Too much bad news

Too much bad news


LyonelIf you want to stay positive these days, you almost have to avoid reading the news, listening to the radio and watching television.

Unfortunately, the nightly news is a steady stream of doom and gloom, which is so depressing. The good news is buried near the end of the broadcast or on a back page somewhere.

Sadly, bad news sells big time.

Television stations can’t wait to highlight all of the dreadful details of how a family was murdered, or how someone was abducted and tortured.

What good is this information other than to inform people of the evil that men and women do, and the accidents that befall others?

We already know about the despicable things that go on. We don’t need more depressing thoughts running through our heads.

The Chronicle receives a myriad of horrid news from police agencies every day telling us about the scum of the earth preying on the weak and vulnerable.

We’re still trying to wrap our heads around it. Is it really that much easier to cause someone pain than to help them out?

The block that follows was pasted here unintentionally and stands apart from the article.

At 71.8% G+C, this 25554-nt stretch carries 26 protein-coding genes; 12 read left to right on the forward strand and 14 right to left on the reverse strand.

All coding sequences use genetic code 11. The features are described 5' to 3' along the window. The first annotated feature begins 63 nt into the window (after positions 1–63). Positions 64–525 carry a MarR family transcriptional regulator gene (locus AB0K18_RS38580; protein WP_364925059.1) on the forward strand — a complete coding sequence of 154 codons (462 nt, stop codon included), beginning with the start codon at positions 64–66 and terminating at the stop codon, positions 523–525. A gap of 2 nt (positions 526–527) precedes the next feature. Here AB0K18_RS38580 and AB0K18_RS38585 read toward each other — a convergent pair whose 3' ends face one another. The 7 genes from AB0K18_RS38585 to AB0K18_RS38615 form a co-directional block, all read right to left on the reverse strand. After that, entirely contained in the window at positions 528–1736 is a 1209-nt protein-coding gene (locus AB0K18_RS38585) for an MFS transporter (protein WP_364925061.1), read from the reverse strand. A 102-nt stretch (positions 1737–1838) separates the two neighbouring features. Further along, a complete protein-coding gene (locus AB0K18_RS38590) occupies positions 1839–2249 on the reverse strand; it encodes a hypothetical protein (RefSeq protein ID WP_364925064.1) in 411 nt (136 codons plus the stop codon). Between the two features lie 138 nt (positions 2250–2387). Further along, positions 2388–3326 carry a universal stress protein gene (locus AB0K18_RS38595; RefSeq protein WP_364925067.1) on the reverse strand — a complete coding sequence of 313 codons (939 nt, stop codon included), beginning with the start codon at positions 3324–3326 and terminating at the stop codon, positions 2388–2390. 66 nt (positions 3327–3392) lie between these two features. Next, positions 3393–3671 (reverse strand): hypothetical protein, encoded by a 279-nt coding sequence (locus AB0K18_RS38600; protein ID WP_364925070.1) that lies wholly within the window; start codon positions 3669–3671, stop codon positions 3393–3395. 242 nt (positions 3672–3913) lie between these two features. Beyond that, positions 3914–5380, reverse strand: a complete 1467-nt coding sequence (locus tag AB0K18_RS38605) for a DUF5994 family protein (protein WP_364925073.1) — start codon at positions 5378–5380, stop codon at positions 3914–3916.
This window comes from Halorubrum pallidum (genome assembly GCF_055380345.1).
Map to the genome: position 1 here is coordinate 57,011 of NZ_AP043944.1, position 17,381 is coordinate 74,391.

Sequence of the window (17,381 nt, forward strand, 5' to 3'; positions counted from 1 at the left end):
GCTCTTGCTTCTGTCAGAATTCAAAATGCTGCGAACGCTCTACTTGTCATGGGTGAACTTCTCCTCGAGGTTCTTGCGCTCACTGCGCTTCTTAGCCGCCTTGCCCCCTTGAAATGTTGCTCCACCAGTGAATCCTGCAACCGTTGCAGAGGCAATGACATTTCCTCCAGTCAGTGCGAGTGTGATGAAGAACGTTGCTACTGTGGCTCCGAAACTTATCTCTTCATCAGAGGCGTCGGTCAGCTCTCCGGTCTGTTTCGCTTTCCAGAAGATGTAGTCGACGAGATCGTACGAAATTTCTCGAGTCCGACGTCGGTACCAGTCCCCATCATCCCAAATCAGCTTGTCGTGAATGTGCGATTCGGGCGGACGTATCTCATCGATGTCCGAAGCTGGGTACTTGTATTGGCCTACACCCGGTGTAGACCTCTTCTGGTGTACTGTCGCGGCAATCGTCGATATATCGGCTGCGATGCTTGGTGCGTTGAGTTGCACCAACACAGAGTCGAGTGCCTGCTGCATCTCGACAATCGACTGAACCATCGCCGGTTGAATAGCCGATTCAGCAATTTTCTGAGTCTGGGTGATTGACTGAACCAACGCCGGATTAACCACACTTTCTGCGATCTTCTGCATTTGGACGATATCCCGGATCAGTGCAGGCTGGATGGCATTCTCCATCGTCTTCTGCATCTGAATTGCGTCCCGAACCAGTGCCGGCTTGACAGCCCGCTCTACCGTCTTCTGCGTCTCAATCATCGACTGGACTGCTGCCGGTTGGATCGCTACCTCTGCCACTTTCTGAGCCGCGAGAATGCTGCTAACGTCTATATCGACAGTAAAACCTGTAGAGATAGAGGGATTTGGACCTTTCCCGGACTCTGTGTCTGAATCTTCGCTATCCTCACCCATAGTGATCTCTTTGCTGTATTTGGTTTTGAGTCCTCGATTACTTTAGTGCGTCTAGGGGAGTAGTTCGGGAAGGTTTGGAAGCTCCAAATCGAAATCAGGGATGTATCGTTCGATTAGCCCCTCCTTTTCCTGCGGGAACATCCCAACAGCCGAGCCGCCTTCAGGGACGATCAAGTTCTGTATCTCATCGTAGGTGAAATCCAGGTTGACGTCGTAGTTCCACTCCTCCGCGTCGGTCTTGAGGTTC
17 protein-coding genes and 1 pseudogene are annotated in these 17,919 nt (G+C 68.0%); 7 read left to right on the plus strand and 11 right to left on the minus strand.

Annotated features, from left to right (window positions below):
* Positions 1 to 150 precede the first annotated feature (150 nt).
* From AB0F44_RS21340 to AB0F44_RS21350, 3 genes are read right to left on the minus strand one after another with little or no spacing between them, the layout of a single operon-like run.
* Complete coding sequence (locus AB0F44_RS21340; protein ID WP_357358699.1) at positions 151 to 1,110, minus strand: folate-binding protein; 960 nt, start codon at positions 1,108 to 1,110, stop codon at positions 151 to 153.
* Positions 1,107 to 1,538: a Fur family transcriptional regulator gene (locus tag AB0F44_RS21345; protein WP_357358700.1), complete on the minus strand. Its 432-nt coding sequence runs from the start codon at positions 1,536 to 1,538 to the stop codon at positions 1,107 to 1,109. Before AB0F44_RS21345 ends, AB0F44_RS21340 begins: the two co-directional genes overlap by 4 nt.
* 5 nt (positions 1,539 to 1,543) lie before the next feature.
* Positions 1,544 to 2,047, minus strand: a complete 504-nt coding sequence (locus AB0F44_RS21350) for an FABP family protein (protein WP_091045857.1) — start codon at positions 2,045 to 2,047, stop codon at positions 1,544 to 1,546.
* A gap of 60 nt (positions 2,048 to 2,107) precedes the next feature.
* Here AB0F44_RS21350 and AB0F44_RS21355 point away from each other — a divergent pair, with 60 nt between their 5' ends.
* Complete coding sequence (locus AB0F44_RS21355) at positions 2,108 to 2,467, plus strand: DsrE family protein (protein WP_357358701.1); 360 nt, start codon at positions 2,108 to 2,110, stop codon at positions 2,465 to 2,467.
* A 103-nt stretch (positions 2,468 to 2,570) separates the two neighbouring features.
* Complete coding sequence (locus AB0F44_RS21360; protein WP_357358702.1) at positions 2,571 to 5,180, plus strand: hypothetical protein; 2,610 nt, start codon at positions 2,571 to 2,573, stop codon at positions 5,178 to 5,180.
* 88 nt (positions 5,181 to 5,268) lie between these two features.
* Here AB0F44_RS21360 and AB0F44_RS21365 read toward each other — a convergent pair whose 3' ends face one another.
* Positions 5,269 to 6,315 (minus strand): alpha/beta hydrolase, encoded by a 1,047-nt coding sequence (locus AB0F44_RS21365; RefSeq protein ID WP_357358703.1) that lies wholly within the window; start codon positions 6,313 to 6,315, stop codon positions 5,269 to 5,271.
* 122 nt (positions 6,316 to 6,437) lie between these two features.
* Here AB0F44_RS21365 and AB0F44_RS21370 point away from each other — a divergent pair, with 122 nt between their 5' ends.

We are bombarded with negative news to the point we are nearly convinced that there’s more bad than good, which isn’t the case.

Some people call us and make disparaging remarks about others, expecting us to trash them in the newspaper. It basically ends up being a “he said, she said” war of words, which we tend to avoid getting mixed up in.

While we definitely report on controversial issues, we try not to dwell on the bad news.

A couple of people commented that they didn’t like the fact that we published a front page photo (on November 26) of the accident that killed Betty Anstey. That was a judgment call we made in the public interest; it was a warning to pedestrians and motorists to use extreme caution on our streets.

You have to wonder if an all-good-news television, radio or print publication would financially survive in this competitive marketplace. Would you advertise in or subscribe to any publication or broadcast that only reported good news?

If we continually surround ourselves with bad news, how can we be positive about the future?

One shop owner in Oliver said we should embrace the positive because there is far too much negativity in the world. It’s a nice thought as long we don’t become naïve and fail to learn from evil and tragedy.

What are your thoughts? Email and tell us how you feel.

We leave you with this thought:

We wish that all the wars in the world could somehow be placed inside an atom. Wouldn’t that be nice?